"You could have tenured employees who don't want to change and have the perspective that everything is fine the way it is," Baboota said. "This is why you need buy-in at the top." Strong tone at the top assures that once risks are identified, roadblocks to resolving them can be eliminated.

If you're facing resistance from management, for instance, internal audit may be your best friend. They are charged to ensure the business is staying on top of risk; you couldn't ask for a better ally, she said.

"Depending on your role in your organisation, if you are not able to influence management buy-in to happen, it's just about starting small with some of those layers of processes that you are working with every day, and developing a risk mindset to really anticipate those best-case and worst-case scenarios," Baboota said.

Update your assessment frequently

Creating a comprehensive risk assessment takes patience and perseverance. A common pitfall of this process, which can be lengthy, is that plans are not evolving quickly enough to keep pace with business changes.

"If you have done a good job as a company and identifying your complete portfolio of risk, that's fantastic, but how you have rated them and how you've prioritised them completely is different month to month," Baboota said. She recommended updating the assessment quarterly, with annual updates to oversight committees.

Assessments may have to be recalibrated as business models and market conditions fluctuate, and especially in multinational companies where international markets are also a factor.

Ensure roles are clearly defined

ERM is a factor on many levels, whether it is embedded into financial planning and analysis or managed through the internal audit function. For some companies, internal audit is a natural fit.

"Internal audit inherently has talent on their teams that are able to link risk and governance really well together," Baboota said. But audit's role must be clearly defined. Internal audit may serve in a consulting capacity, helping management assess risk and develop a process and audit plan. Or internal audit may be engaging from an assurance perspective. But whether it's in a consulting capacity or an assurance capacity, the line needs to be clear, she said. Internal audit should not be managing risk on behalf of management. Management remains responsible for risk, and this should be documented in the internal audit charter.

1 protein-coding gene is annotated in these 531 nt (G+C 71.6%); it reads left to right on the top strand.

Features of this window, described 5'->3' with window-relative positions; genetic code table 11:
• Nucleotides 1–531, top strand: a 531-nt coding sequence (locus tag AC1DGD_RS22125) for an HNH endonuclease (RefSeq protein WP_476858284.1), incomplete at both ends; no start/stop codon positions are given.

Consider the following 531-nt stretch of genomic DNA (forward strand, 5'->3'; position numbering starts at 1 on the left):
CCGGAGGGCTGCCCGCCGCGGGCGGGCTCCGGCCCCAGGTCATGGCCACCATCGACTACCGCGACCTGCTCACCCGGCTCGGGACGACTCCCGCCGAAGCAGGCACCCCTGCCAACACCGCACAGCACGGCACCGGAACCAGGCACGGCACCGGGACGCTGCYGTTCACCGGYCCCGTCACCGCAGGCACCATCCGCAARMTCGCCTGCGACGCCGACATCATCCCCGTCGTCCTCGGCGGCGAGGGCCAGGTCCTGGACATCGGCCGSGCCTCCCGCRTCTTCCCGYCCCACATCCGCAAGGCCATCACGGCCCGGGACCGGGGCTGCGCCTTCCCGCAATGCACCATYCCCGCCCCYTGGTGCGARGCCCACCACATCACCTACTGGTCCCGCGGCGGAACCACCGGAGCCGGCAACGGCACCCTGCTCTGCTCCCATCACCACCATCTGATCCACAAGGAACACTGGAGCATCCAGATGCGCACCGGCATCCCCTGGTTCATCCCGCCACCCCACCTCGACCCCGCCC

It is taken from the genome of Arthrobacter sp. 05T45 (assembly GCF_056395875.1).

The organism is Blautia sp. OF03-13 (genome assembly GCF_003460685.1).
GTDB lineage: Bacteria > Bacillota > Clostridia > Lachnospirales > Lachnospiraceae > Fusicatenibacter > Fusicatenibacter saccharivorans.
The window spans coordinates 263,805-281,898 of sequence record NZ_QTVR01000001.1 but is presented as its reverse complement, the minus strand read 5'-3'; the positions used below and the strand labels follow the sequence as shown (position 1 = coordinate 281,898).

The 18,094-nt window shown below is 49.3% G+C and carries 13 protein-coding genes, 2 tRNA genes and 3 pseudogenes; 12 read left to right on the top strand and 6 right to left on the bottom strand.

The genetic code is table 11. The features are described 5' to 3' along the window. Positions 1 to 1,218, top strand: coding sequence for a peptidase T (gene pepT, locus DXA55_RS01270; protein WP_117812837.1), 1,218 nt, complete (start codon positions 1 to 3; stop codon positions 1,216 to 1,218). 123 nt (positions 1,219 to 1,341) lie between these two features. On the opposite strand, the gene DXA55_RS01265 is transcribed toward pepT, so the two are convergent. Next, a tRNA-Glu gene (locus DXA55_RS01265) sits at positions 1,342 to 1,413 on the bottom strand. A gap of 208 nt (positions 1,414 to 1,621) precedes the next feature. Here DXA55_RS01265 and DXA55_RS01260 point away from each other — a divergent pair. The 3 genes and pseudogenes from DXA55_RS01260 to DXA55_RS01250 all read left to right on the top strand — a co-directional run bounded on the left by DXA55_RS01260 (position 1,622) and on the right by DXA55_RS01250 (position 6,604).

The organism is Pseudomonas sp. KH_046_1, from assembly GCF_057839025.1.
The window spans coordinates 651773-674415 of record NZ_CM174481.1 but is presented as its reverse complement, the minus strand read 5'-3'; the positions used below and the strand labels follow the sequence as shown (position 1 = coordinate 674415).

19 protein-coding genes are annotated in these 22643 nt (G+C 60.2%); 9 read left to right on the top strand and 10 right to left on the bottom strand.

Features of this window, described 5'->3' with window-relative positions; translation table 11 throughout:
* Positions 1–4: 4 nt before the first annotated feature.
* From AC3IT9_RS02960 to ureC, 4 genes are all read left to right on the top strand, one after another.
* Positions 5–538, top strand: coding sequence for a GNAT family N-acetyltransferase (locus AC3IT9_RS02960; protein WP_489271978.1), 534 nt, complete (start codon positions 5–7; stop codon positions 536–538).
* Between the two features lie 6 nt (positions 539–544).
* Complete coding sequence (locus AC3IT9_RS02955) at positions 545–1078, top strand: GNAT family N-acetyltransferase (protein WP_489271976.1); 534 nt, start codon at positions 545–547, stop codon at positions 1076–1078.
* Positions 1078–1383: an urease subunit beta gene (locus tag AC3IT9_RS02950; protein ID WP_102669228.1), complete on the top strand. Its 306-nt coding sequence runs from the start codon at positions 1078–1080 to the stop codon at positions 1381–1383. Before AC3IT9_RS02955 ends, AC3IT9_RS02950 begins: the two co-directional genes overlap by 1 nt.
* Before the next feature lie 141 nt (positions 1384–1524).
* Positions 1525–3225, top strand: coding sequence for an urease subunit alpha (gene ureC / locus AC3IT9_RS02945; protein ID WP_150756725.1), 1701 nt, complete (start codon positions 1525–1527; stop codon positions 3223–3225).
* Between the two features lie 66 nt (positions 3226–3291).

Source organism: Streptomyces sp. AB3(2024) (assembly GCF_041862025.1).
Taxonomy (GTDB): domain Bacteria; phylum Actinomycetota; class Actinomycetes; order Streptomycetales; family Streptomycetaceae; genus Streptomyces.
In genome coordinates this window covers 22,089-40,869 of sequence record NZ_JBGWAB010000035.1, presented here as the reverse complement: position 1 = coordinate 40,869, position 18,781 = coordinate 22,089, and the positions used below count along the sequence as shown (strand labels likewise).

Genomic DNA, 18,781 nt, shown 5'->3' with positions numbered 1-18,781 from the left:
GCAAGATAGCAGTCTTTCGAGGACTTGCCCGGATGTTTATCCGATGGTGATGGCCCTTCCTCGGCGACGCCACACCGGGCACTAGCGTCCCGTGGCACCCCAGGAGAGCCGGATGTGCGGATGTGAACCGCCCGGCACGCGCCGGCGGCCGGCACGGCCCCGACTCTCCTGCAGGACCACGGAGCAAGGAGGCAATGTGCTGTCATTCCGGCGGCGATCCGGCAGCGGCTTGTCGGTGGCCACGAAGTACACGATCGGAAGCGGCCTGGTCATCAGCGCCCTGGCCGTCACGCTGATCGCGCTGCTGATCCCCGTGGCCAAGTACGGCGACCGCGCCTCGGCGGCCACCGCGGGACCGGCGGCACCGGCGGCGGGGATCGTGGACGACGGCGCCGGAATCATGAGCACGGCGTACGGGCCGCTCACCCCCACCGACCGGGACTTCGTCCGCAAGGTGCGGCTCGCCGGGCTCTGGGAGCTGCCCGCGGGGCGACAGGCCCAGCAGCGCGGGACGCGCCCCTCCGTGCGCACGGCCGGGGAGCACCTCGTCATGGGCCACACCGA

"That's where it's important for the internal audit function to push back and clarify roles. I'm not able to be responsible and make the decision for you," Baboota said. This is a common issue, and it's easy for the lines to get crossed, but in a company that truly has a sound ERM programme, "management should be coming to you with a proposal, not asking "'What do I do?'" she said.

Research to stay ahead of the game

Risk managers are frequently asking how to anticipate the future.

"All you can rely on is staying up-to-date on current events and leveraging all of the industry research that's happening with different resources to stay ahead of the curve and market trends that are happening," Baboota said. "As you're innovating, go back to those basic principles."

Read more, she said, keep apprised of what's going on in the world, and be aware of how it can affect your organisation. The answers will come, influenced by your experience. "If you have a risk mindset, you'll naturally be able to anticipate things."

Samiha Khanna is a freelance writer based in the US. To comment on this article or to suggest an idea for another article, contact Sabine Vollmer, an FM magazine senior editor, at